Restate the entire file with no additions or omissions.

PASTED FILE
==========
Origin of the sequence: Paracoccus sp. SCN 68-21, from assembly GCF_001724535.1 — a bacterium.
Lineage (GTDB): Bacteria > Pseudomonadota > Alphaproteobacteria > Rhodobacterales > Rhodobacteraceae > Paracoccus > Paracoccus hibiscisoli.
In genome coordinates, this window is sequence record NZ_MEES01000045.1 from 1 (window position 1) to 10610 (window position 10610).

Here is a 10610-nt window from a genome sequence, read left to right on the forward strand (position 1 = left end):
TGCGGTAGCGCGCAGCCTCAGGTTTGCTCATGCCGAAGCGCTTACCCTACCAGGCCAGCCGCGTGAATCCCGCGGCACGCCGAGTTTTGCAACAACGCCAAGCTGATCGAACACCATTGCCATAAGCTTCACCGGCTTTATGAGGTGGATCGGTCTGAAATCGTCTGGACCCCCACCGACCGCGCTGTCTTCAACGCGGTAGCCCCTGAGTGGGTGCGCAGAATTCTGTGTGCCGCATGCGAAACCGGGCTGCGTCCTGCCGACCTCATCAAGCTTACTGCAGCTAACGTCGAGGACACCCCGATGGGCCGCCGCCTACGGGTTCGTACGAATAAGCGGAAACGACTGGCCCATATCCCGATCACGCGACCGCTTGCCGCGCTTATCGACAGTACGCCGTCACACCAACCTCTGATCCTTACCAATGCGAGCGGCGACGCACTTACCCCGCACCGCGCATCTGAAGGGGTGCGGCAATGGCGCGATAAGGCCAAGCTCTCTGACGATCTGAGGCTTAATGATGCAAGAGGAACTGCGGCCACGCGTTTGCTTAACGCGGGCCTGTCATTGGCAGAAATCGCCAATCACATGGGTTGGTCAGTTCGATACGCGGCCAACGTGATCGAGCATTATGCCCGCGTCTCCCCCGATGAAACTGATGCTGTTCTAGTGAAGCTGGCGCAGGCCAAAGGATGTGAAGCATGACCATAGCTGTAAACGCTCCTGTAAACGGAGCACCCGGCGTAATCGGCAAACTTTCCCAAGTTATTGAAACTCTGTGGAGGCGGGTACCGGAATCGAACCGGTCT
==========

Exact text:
Origin of the sequence: Paracoccus sp. SCN 68-21, from assembly GCF_001724535.1 — a bacterium.
Lineage (GTDB): Bacteria > Pseudomonadota > Alphaproteobacteria > Rhodobacterales > Rhodobacteraceae > Paracoccus > Paracoccus hibiscisoli.
In genome coordinates, this window is sequence record NZ_MEES01000045.1 from 1 (window position 1) to 10610 (window position 10610).

Here is a 10610-nt window from a genome sequence, read left to right on the forward strand (position 1 = left end):
TGCGGTAGCGCGCAGCCTCAGGTTTGCTCATGCCGAAGCGCTTACCCTACCAGGCCAGCCGCGTGAATCCCGCGGCACGCCGAGTTTTGCAACAACGCCAAGCTGATCGAACACCATTGCCATAAGCTTCACCGGCTTTATGAGGTGGATCGGTCTGAAATCGTCTGGACCCCCACCGACCGCGCTGTCTTCAACGCGGTAGCCCCTGAGTGGGTGCGCAGAATTCTGTGTGCCGCATGCGAAACCGGGCTGCGTCCTGCCGACCTCATCAAGCTTACTGCAGCTAACGTCGAGGACACCCCGATGGGCCGCCGCCTACGGGTTCGTACGAATAAGCGGAAACGACTGGCCCATATCCCGATCACGCGACCGCTTGCCGCGCTTATCGACAGTACGCCGTCACACCAACCTCTGATCCTTACCAATGCGAGCGGCGACGCACTTACCCCGCACCGCGCATCTGAAGGGGTGCGGCAATGGCGCGATAAGGCCAAGCTCTCTGACGATCTGAGGCTTAATGATGCAAGAGGAACTGCGGCCACGCGTTTGCTTAACGCGGGCCTGTCATTGGCAGAAATCGCCAATCACATGGGTTGGTCAGTTCGATACGCGGCCAACGTGATCGAGCATTATGCCCGCGTCTCCCCCGATGAAACTGATGCTGTTCTAGTGAAGCTGGCGCAGGCCAAAGGATGTGAAGCATGACCATAGCTGTAAACGCTCCTGTAAACGGAGCACCCGGCGTAATCGGCAAACTTTCCCAAGTTATTGAAACTCTGTGGAGGCGGGTACCGGAATCGAACCGGTCT